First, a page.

The Trump administration just sank the Pentagon's controversial plan to mothball an aircraft carrier decades early

US Navy/Mass Comm. Specialist 2nd Class Scott SwoffordThe aircraft carrier USS Harry S. Truman transits the Atlantic Ocean, December 12, 2018.
  • Vice President Mike Pence, speaking aboard the USS Harry S. Truman Tuesday, said that the carrier won’t be retired decades early as the Pentagon had planned.
  • “The USS Harry S. Truman is going to be giving ’em hell for many more years to come,” he said.
  • Pence’s comments directly contradict those of top military leaders, who have repeatedly defended the decision to mothball the carrier before sceptical lawmakers.
  • Visit Business Insider’s homepage for more stories.

The Trump administration has decided not to send the aircraft carrier USS Harry S. Truman into retirement two decades early, Vice President Mike Pence announced from the carrier’s decks Tuesday.

“We are keeping the best carrier in the world in the fight. We are not retiring the Truman,” Pence said, The Virginia-Pilot reported. “The USS Harry S. Truman is going to be giving ’em hell for many more years to come,” the vice president added.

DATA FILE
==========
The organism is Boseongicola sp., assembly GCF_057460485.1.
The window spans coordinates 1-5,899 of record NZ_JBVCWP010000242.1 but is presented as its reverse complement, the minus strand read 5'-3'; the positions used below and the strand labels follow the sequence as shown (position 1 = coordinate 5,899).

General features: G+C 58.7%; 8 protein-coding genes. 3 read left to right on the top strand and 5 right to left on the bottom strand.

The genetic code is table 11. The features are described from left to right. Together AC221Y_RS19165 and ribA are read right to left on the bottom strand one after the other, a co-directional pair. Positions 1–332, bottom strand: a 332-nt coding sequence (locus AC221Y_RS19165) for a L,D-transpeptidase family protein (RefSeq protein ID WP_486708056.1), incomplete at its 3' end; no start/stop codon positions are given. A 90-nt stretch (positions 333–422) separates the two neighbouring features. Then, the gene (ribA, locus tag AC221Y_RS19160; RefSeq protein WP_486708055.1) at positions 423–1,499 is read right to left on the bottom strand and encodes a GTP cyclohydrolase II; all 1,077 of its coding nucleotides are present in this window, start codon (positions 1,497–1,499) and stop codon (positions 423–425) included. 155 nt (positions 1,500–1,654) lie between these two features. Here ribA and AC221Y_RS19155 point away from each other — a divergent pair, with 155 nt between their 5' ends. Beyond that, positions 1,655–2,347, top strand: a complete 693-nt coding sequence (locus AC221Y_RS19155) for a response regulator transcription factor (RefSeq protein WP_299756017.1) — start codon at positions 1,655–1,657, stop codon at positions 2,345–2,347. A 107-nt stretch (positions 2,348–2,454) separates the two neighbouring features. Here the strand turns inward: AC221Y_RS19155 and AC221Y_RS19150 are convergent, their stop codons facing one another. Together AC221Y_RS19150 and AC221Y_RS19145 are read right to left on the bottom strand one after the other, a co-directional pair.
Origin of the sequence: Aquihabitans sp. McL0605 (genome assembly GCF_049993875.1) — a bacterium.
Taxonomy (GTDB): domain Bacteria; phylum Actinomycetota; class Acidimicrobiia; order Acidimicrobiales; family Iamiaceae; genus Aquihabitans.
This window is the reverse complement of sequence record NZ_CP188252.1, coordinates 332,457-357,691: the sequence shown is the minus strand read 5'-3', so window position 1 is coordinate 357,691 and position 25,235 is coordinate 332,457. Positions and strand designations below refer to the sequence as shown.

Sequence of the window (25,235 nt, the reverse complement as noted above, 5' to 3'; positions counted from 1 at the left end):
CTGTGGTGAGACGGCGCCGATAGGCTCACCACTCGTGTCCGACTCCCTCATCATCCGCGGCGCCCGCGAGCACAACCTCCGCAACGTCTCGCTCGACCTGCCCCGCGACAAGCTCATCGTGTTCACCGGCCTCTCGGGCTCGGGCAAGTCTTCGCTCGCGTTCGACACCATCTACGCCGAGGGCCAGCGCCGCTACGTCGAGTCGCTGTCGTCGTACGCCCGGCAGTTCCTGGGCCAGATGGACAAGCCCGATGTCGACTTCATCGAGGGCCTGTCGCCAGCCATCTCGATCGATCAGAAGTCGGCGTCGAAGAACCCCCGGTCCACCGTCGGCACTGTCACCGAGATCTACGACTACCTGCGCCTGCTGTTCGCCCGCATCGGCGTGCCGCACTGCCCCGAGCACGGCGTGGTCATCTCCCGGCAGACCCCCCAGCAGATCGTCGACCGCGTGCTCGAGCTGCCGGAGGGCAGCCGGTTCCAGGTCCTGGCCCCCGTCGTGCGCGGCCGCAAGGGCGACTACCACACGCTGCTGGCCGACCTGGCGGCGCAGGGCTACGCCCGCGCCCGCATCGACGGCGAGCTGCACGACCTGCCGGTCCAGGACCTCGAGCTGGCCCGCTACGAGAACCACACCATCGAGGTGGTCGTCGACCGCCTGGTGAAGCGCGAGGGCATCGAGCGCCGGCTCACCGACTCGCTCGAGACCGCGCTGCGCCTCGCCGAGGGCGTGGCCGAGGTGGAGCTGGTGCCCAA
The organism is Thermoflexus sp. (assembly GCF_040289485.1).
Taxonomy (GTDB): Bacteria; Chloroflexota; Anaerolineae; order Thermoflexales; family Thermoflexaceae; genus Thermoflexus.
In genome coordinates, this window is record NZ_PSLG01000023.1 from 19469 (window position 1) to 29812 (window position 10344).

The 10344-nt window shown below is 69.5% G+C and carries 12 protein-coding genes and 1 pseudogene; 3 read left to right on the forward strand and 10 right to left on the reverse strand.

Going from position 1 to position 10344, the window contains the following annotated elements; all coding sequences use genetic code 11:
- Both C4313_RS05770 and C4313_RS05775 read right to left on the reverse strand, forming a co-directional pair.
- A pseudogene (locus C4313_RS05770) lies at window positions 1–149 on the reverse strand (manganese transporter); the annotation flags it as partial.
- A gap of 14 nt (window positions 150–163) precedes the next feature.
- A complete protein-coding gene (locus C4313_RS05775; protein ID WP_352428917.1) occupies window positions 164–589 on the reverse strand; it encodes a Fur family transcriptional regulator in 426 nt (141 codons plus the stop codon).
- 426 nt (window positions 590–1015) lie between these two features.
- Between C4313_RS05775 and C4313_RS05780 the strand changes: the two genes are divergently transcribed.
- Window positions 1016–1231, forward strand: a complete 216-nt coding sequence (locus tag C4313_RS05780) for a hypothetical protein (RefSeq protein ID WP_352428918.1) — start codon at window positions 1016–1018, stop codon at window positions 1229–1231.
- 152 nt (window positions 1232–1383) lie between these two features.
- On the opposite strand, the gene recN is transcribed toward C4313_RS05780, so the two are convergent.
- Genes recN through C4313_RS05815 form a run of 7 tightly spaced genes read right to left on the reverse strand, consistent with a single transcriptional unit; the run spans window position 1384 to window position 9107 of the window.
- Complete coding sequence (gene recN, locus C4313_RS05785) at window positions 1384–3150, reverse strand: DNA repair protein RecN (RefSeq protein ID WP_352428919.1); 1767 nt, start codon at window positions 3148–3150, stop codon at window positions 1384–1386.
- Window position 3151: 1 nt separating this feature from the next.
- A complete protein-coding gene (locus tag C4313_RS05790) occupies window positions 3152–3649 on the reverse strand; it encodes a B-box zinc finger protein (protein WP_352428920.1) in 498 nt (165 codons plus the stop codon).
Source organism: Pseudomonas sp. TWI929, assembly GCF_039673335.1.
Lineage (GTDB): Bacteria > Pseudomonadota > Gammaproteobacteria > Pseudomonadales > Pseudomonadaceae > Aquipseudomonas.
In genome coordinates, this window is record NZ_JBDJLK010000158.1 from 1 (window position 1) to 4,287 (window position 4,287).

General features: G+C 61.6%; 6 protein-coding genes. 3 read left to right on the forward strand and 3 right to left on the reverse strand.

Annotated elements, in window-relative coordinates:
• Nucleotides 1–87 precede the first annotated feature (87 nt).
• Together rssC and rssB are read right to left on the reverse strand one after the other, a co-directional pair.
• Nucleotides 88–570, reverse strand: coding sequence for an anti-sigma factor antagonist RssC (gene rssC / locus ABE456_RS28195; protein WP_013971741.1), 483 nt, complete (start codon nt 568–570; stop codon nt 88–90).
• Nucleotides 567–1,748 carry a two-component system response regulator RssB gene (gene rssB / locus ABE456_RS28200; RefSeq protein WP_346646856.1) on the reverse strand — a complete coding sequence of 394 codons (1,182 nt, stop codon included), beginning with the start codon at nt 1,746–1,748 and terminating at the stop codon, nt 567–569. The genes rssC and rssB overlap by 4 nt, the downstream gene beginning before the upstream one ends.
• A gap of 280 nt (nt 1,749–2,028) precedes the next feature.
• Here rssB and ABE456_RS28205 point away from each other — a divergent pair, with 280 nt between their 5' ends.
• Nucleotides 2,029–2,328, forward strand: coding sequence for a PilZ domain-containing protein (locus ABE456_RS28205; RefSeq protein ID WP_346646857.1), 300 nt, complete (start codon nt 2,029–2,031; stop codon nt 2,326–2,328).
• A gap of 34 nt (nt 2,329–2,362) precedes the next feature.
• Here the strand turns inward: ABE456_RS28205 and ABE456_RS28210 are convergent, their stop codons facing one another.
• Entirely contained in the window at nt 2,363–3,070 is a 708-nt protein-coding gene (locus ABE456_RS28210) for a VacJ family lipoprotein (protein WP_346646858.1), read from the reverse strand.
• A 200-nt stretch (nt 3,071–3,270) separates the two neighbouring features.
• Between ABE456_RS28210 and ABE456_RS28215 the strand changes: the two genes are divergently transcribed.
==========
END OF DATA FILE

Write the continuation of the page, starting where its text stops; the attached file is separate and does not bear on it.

President Trump asked Pence to deliver the message, he revealed.


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The Navy announced in its FY 2020 budget proposal that it had decided to mothball the Truman rather than go through with its planned mid-life refuelling. The move was intended to free up funds for the purchase of new systems to give the US Navy an edge against rivals China and Russia, technologies such as artificial intelligence, unmanned systems, and directed-energy weapons, among other things.


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“Great power competition has reemerged as the central challenge to US security and prosperity, demanding prioritisation and hard strategic choices,” the US Navy had explained.

US military leaders, including Acting Secretary of Defence Patrick Shanahan, have defended the move before sceptical lawmakers in recent weeks. Chief of Naval Operations Adm. John Richardson spoke in favour of the Navy’s decision Monday.


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The Pentagon wants to retire an aircraft carrier decades early, but Congress says that’s not going to happen

“The most mortal sin we can have right now is to stay stable or stagnant,” he said at a security forum in Washington, DC. “We’re trying to move, and that is exactly the decision dynamic with respect to what’s more relevant for the future. Is it going to be the Harry S. Truman and its air wing where there’s a lot of innovation taking place, or is it something else?”

But the Trump administration took a different view after overruled its military leaders.

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